On 6 February, shares of India’s largest telecom-tower company, Indus Towers, rallied 13%, buoyed by the government’s decision to convert cash-strapped Vodafone Idea’s (Vi’s) interest dues worth ~Rs 16,000 crore (~$2 billion) into equity. That’s because the company’s fortune is intricately tied to the survival of India’s third-largest telco—one of Indus’s largest tenants, accounting for one-third of its revenues.
The company, which builds and sets up tall metal structures across the country to help telcos put up radio and antennas to connect nearly a billion subscribers, has a tenancy ratio—the average number of mobile operators or tenants per telecom tower—of ~1.8. However, if Vi doesn’t survive, the ratio will come down to ~1 or 1.1.
Indus will be reduced to serving a single anchor tenant—its mother company, Bharti Airtel. India’s top telco, Reliance Jio, too has ~45,000 tenancies with Indus—many of these sites are places where Jio couldn’t put up its own towers, said a former senior Indus Towers executive. Multiple executives from telecom-tower companies The Ken spoke to didn’t want to be seen commenting on Indus publicly.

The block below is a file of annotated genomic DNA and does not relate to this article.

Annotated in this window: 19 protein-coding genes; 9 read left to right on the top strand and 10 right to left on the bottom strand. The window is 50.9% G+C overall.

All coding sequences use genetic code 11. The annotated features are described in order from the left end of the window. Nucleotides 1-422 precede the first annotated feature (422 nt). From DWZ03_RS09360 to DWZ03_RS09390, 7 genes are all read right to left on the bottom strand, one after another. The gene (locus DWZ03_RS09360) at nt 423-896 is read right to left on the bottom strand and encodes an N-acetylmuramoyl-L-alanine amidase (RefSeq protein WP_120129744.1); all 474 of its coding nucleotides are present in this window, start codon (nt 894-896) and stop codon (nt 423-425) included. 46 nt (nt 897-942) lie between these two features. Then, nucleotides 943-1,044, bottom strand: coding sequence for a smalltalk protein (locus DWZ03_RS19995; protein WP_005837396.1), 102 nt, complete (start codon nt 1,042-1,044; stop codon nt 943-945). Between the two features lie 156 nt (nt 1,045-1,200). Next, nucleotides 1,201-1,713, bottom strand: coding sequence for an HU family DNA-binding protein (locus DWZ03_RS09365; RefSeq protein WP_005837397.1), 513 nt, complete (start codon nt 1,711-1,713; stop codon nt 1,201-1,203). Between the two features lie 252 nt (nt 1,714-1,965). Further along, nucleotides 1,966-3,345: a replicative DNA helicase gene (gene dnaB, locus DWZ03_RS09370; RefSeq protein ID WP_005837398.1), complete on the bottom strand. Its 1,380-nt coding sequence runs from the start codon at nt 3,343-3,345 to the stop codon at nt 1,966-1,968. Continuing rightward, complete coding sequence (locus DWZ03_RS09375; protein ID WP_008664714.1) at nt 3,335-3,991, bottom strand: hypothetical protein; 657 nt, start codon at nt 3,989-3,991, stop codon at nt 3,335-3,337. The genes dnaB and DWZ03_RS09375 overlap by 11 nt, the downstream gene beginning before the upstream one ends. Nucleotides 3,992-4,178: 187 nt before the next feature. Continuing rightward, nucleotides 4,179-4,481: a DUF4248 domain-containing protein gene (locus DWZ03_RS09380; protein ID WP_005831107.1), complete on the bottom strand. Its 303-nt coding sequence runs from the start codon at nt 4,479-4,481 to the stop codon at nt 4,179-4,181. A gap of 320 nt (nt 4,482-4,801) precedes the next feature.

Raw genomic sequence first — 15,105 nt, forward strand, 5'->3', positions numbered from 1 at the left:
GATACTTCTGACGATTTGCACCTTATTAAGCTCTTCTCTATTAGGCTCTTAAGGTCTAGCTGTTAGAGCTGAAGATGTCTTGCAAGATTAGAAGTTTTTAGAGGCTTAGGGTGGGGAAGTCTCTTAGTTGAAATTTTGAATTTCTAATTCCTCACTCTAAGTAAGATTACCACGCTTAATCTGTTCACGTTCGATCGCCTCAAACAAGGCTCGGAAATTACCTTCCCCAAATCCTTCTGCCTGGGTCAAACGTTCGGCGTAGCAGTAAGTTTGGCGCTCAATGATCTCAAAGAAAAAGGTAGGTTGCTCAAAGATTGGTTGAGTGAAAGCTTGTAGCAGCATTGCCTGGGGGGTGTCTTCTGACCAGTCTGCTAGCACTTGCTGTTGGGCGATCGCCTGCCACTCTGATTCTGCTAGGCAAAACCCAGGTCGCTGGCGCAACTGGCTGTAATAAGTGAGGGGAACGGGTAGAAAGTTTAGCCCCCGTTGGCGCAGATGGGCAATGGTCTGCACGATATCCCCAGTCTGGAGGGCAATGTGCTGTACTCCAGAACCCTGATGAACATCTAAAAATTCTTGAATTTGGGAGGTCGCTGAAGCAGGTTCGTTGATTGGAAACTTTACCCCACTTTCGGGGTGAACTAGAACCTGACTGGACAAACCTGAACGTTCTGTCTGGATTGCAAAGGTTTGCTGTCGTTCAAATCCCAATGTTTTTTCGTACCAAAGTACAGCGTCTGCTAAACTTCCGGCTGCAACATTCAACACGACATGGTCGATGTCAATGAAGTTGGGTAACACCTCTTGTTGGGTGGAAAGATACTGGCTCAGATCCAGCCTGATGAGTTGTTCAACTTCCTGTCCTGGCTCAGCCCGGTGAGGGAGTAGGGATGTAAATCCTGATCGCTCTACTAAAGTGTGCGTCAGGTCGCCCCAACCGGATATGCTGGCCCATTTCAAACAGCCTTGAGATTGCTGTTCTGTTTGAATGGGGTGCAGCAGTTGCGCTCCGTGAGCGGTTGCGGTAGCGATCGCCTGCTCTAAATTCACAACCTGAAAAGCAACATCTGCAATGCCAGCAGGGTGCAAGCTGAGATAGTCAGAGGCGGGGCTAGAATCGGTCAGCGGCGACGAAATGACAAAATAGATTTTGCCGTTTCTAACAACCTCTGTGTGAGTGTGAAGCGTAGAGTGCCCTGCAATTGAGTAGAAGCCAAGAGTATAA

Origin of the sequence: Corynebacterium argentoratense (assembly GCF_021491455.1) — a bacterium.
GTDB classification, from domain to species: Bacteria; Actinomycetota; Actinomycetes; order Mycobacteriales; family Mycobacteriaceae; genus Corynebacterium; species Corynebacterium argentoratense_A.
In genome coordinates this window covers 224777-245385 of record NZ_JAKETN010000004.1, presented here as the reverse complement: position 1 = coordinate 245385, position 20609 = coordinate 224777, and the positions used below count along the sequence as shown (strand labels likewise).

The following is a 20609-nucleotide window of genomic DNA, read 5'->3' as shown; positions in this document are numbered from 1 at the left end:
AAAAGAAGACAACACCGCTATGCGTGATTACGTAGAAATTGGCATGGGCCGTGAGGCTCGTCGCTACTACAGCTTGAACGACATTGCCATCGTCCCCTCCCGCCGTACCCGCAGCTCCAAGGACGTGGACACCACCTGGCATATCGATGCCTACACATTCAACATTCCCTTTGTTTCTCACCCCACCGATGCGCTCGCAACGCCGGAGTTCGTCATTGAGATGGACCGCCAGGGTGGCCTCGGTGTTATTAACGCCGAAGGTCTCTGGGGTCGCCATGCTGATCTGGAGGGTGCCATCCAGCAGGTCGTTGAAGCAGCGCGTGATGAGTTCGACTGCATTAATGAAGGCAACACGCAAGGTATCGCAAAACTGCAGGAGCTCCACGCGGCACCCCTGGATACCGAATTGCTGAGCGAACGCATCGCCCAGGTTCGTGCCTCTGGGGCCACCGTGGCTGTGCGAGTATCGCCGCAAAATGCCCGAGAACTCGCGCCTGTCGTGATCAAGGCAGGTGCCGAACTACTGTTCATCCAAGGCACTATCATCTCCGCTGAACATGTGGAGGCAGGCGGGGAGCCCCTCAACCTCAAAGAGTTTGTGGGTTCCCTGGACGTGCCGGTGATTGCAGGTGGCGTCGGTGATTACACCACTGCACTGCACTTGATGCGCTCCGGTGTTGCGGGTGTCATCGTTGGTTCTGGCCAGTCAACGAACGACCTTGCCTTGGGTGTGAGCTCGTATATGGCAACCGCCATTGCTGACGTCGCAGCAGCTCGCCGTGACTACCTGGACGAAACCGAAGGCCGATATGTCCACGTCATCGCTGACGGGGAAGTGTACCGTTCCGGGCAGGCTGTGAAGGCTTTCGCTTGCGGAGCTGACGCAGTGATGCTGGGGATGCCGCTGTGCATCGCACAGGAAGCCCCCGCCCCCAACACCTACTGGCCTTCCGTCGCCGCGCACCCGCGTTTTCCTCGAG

A ratio of more than 1.3-1.4 is imperative for a tower company to remain profitable, the former senior executive told The Ken.
Telecom-tower companies follow an annuity model—telcos sign long-term rental contracts, or master-service agreements (MSA), for 10 to 15 years.
In the quarter ended December 2022, Indus had to provision Rs 2,300 crore (~$279 million) for doubtful debt to Vi. Thanks to the ageing receivables from the telco, the company has practically written off Rs 5,000 crore (~$606 million) in the first three quarters of the year ending in March 2023.
Brokerage firm Ambit Capital has slashed Ebitda estimates for the company by 27%, 12%, and 5% for the years ending in March 2023, 2024, and 2025, respectively. It forecasted the company’s compound annual growth rate to be a mere 3% during the three years ending in March 2025.
The company, which has 187,000 towers and more than 300,000 tenancies, came into existence in 2008, two years after the government initiated the tower-sharing project called mobile-operator-shared tower (MOST). The success of Indus, one of the first shared-telecom-infrastructure providers in the world, became a case case Harvard Business Publishing Collaborating with Competitors on Infrastructure Read more study study Harvard Business Publishing Indus Towers: From Infancy to Maturity Read more for Harvard University. Many countries in Europe, Asia, and Latin America would go on to adopt the model in later years.
But that was before Reliance Jio entered the sector in 2016, triggering a rapid consolidation in the Indian telecom market. Earlier, there were many telcos and a few tower providers, which is no longer the case.